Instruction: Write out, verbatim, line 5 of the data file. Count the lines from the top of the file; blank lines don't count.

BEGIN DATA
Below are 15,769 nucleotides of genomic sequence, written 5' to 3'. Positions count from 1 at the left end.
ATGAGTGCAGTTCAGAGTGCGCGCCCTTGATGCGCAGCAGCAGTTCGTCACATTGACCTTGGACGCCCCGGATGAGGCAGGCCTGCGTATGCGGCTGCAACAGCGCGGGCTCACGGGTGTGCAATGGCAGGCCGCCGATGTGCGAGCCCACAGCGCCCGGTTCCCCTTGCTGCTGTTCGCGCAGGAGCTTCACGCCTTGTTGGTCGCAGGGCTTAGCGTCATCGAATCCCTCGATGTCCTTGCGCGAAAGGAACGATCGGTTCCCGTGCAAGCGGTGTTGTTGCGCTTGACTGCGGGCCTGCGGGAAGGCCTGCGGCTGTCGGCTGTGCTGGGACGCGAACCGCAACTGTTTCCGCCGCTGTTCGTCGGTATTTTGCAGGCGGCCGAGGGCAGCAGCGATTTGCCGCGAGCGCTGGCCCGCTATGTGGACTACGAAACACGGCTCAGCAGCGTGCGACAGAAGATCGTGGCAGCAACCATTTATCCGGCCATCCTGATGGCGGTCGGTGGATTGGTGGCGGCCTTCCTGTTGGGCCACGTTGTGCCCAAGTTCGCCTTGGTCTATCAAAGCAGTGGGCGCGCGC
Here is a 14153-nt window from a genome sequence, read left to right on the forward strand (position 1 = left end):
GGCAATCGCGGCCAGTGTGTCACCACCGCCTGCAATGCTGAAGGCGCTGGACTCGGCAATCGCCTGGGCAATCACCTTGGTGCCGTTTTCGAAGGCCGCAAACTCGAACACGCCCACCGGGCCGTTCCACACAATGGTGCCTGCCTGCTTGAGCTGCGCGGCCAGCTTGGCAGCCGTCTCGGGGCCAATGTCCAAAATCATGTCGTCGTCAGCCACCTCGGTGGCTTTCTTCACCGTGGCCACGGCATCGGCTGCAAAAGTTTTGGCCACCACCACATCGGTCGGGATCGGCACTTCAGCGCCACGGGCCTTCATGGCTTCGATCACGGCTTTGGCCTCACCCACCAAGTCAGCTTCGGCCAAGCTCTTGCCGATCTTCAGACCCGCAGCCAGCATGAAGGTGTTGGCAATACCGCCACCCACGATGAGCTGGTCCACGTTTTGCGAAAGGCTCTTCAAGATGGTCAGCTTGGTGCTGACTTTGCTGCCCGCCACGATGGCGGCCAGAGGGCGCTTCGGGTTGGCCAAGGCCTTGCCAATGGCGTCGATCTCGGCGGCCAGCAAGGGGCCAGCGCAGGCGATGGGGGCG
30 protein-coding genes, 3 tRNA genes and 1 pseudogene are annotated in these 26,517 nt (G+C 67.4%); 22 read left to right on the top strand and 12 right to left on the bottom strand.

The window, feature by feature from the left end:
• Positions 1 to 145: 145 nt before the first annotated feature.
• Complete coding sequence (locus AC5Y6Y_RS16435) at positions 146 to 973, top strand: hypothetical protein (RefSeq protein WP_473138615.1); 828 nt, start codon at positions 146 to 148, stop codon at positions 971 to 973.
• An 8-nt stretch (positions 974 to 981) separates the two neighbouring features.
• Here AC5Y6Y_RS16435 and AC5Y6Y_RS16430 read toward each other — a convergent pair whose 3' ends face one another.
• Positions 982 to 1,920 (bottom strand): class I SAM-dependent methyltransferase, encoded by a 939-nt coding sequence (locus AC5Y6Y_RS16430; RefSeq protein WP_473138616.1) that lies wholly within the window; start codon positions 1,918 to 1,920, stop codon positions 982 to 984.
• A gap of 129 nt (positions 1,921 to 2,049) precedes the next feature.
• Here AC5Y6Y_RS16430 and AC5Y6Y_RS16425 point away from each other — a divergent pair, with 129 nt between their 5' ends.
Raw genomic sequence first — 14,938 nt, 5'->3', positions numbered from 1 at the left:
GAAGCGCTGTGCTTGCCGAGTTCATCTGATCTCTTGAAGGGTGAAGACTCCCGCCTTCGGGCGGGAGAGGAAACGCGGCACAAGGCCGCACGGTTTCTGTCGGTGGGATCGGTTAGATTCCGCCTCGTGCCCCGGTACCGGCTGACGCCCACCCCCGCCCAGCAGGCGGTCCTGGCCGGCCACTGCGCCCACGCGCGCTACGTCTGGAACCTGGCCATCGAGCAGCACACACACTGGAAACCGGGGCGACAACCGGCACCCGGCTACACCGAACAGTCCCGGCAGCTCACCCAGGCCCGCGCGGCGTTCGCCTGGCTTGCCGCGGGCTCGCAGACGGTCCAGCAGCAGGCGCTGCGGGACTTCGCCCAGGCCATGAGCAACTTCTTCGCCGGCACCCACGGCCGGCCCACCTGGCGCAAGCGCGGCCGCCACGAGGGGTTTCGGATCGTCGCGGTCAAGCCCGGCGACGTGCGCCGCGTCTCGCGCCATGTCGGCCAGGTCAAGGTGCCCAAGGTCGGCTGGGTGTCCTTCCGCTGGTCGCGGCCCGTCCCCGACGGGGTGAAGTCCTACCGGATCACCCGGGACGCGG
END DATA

30 protein-coding genes, 3 tRNA genes and 1 pseudogene are annotated in these 26,517 nt (G+C 67.4%); 22 read left to right on the top strand and 12 right to left on the bottom strand.